Elegant, captivating and always glistening, Drusy has a prestigious brilliance that entices like the seductive pull of a sparkling Diamond ring. Each glisten, twinkle and shimmer radiates with vivacity, bringing to life one of Mother Nature’s most glamorous gemstones.
Drusy is not a facetable gemstone, but has the appearance of broken sugar cubes attached onto the surface of a stone. These are actually very small individual crystals, and depending on the size of the piece, there can be many thousands of them. The gem formed millions of years ago when flowing hot water carrying dissolved silica was forced into gaps between rocks. If the hot chemical cocktail was cooled rapidly, then groups of small crystals were occasionally formed.
The gem’s full name depends on which rocks these small crystals were resting on as they formed. Drusy Quartz is the most well known of all Drusy gems and you can often find it attached to either Amethyst or Citrine. You can can also find Drusy Agate, Drusy Carnelian (a gorgeous orange to yellow colour) and Drusy Chalcedony. There are also many different spellings for the name within the gem industry, if you see Druse, Druzy or Drusies, they all refer to a thin layer of small Quartz crystals, attached to another mineral.
Drusy Quartz is the most well known of all Drusy gems and you can often find it attached to either Amethyst or Citrine.
For many years we avoided selling this gemstone, as we felt that its appearance was so different to other gems and that it was so loud in its look, that many people, when seeing it set in jewellery for the first time, would immediately jump to the conclusion that it was fake. However, other than the fact the gem is often treated to provide or improve its colour, the physical appearance of the gem is totally natural.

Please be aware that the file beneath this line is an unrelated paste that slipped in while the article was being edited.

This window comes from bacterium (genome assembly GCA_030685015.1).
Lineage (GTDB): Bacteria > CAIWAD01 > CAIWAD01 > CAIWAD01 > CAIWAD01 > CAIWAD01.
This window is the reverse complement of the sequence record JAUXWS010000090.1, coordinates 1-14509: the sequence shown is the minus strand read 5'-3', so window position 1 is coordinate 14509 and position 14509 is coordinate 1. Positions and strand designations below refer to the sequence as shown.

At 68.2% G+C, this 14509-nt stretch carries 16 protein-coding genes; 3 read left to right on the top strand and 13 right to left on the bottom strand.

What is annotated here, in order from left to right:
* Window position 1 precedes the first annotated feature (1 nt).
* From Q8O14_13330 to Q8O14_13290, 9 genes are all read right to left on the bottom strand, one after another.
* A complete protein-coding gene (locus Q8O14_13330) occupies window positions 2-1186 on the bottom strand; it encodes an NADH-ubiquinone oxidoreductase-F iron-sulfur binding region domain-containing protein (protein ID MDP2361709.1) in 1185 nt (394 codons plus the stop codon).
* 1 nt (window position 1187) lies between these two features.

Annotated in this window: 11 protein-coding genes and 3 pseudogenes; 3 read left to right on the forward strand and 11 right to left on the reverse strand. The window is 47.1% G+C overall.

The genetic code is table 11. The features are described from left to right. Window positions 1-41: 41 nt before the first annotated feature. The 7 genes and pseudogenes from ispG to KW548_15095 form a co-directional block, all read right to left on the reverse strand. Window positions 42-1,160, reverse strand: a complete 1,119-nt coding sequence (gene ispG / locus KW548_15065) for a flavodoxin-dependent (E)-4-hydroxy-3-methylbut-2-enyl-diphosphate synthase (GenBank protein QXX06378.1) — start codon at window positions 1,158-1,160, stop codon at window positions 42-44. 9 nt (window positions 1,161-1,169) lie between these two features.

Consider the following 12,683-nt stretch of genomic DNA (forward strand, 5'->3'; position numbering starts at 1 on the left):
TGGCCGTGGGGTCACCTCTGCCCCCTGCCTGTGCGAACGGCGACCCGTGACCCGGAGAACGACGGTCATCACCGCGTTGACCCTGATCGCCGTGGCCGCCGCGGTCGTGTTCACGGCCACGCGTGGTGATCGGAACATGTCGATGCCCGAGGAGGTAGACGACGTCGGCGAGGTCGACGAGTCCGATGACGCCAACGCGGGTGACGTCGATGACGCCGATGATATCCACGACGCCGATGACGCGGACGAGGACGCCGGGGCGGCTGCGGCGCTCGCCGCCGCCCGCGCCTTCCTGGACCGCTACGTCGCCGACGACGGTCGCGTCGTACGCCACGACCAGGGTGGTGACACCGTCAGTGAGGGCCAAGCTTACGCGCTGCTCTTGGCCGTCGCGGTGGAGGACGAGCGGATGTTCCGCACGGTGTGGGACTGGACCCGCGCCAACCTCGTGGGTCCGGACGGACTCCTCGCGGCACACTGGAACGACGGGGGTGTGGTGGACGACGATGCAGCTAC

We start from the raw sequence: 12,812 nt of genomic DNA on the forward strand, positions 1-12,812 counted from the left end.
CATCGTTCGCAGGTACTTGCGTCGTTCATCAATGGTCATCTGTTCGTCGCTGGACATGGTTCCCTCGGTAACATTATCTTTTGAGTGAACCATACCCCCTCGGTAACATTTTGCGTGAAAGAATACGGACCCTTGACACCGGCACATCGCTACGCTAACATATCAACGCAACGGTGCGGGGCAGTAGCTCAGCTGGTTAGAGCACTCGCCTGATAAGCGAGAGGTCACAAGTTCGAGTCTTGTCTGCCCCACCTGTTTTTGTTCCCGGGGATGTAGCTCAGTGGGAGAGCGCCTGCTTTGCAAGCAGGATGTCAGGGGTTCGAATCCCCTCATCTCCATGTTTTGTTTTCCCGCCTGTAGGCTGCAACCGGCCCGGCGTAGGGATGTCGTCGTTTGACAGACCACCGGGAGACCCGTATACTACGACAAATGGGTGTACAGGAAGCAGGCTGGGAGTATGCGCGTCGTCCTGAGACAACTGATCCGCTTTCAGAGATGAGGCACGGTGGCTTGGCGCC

Crystal healers have used the gemstone for centuries believing that it will give you increased energy and lead you to a perfectly balanced life. Others believe that it provides the wearer with extra sensory perception. Why is Drusy normally very expensive? The answer to this lies in the fact that the rough rock where the Drusy forms is normally round and geode-like in shape, therefore trying to cut out a piece where the base is reasonably flat results in a lot of waste. In fact, it is not uncommon to have yields as low as 5 or 6%.
Cleaning and Care
Quartz is a tough gemstone, reaching 7 on the Mohs hardness scale, and Agate, Carnelian and Chalcedony are also all between 6 and 7 on the scale - so warm, soapy water and a soft brush should clean the gem in most circumstances. As always with jewellery cleaning, a soft touch and a little patience are advisable. When choosing a detergent it’s always best to choose an unperfumed one, but otherwise any washing up liquid diluted in warm water will help you get your Drusy back looking its best.
Shop our Drusy collection here